July 5th 2013
The promotional grace period is almost over, so get your limited ship pledges in! To celebrate the end of the campaign, we’ve asked Chris Roberts and Lead Designer Rob Irving to walk us through one of Star Citizen’s most complex and revolutionary aspects: the fully-simulated economy!
Tony came from humble beginnings, making a living in his early days slinging a battered Aurora Clipper around the Ellis system hauling ore for his father’s mining operation on Pinecone. The day that he was able to make the jump to Kiel and purchase a shiny new Freelancer from the Musahi showroom there was the proudest day of his young life.
From there, he found joy navigating the major trade lanes, picking up bigger and more important loads and making a name for himself in the Merchants’ Guild. The longer the run, the better: he was seeing the universe and making a living at the same time.
Within 3 years, he and a group of friends were operating two Starfarers, two Caterpillars (for the more unruly systems), and a Constellation (slightly used) and had reliable contacts in 17 systems. When even that wasn’t enough, the seven friends formed the Anvil and Forge Mining Company and began expanding their operation into mining interests.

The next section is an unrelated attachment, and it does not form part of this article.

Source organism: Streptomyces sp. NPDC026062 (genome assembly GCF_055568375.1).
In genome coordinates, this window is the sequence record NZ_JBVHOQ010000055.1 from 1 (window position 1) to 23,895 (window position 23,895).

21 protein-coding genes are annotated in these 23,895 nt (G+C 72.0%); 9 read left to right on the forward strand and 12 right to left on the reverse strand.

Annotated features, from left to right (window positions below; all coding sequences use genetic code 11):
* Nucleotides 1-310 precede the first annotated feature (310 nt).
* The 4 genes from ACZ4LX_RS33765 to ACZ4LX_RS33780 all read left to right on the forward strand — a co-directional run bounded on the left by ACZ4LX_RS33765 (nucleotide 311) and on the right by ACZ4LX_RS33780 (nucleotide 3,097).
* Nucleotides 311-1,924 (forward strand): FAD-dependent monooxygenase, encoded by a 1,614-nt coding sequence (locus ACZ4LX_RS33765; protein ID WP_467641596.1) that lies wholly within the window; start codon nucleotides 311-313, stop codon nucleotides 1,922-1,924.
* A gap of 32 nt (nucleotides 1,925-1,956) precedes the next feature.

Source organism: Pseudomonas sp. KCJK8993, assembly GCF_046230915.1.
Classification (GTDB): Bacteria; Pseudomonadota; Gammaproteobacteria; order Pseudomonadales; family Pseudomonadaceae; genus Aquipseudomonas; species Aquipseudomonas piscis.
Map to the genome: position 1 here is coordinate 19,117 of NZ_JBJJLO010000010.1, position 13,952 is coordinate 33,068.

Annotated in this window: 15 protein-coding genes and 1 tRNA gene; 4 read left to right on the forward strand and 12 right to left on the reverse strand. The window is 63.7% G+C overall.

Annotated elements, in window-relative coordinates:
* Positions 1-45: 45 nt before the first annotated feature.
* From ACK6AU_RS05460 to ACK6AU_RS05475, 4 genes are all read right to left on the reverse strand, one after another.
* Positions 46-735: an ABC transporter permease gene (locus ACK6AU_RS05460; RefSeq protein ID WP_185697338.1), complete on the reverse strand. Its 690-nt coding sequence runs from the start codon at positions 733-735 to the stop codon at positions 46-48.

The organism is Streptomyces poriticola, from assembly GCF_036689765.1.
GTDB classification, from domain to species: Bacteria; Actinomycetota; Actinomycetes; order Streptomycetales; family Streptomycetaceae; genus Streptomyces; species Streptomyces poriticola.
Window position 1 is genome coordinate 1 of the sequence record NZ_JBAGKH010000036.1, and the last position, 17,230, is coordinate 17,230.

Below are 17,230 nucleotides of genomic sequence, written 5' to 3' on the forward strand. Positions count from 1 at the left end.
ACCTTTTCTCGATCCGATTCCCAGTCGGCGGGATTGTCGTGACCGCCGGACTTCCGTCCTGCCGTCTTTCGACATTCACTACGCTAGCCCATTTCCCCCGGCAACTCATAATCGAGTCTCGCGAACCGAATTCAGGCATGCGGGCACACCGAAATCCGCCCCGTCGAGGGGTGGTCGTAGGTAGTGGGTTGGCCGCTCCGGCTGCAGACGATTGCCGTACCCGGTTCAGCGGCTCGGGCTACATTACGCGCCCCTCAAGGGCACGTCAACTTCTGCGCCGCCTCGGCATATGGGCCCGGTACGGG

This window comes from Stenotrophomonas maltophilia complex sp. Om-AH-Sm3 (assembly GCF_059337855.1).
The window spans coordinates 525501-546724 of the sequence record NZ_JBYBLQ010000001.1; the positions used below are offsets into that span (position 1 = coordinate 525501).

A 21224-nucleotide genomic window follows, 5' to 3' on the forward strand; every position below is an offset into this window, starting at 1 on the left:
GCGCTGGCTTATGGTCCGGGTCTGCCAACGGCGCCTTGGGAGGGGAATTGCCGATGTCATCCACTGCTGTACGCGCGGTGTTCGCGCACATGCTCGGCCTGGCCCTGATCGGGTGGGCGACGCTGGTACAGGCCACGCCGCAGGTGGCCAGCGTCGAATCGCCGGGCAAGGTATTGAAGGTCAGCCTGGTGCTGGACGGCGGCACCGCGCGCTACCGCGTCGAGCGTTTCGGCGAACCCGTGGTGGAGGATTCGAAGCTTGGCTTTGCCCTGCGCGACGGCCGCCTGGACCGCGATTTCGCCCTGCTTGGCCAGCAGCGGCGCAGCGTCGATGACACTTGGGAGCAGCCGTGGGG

Eventually, A&F purchased its own ore refinery to ease the costs of getting their ore into the market. Already, Tony dreams of moving up the chain, producing his own metal parts for the major weapon manufacturers.
The stars are the limit…
One of the most frequently asked-about systems in Star Citizen is the game’s economy. Today, we’d like to give you a brief introduction to that system and how it works to make the game richer, more immersive, and more fun.
Star Citizen is, at its heart, a vast living world that combines a remarkably detailed space combat simulation with an equally in-depth model of the economy of a star-spanning empire.
This article will shed some light on the engine that makes the economy go.
DISCLAIMER: As with all early releases of design information, this is a work in progress. Particularly with the economy, which is a very volatile system and will require the most careful balancing, systems and data are subject to change.